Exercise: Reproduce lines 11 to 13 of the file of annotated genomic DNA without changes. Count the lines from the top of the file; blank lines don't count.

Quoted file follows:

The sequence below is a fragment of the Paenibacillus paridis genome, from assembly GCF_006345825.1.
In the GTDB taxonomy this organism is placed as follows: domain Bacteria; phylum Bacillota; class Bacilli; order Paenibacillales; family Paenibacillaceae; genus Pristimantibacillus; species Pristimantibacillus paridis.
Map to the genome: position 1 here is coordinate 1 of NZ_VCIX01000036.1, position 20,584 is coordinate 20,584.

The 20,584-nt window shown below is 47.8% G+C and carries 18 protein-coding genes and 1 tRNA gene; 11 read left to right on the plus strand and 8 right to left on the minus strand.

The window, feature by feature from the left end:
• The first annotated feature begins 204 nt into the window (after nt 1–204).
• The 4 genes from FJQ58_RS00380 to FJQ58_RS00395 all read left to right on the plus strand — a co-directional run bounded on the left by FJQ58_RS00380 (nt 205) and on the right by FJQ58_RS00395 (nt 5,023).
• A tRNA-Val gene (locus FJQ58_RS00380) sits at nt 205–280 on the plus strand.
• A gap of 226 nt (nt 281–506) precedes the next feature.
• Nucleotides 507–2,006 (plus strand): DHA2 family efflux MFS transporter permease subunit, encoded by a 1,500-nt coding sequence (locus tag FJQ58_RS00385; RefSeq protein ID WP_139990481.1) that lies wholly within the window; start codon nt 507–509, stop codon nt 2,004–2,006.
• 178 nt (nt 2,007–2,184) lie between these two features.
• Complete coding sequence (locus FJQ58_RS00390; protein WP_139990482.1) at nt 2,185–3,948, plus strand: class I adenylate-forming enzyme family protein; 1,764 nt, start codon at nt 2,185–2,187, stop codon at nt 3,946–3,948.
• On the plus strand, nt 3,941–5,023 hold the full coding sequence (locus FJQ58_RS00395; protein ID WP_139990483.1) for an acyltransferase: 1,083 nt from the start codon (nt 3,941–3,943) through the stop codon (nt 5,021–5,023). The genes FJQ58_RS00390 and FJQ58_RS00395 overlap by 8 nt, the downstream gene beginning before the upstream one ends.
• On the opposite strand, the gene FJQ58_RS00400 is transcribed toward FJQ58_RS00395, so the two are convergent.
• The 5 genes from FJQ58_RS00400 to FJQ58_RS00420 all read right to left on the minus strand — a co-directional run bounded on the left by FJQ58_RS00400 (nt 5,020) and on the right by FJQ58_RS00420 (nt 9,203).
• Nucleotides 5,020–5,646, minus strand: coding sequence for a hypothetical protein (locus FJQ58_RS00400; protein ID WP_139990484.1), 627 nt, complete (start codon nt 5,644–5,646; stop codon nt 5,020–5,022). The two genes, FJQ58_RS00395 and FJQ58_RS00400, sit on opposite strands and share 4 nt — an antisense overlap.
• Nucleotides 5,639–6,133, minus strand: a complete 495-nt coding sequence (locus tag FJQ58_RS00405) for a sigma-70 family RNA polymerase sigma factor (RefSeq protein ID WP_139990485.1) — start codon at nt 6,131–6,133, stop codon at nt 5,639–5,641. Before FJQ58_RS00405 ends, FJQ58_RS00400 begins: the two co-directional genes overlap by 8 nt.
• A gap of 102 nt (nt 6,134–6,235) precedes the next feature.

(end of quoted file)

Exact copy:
• 178 nt (nt 2,007–2,184) lie between these two features.
• Complete coding sequence (locus FJQ58_RS00390; protein WP_139990482.1) at nt 2,185–3,948, plus strand: class I adenylate-forming enzyme family protein; 1,764 nt, start codon at nt 2,185–2,187, stop codon at nt 3,946–3,948.
• On the plus strand, nt 3,941–5,023 hold the full coding sequence (locus FJQ58_RS00395; protein ID WP_139990483.1) for an acyltransferase: 1,083 nt from the start codon (nt 3,941–3,943) through the stop codon (nt 5,021–5,023). The genes FJQ58_RS00390 and FJQ58_RS00395 overlap by 8 nt, the downstream gene beginning before the upstream one ends.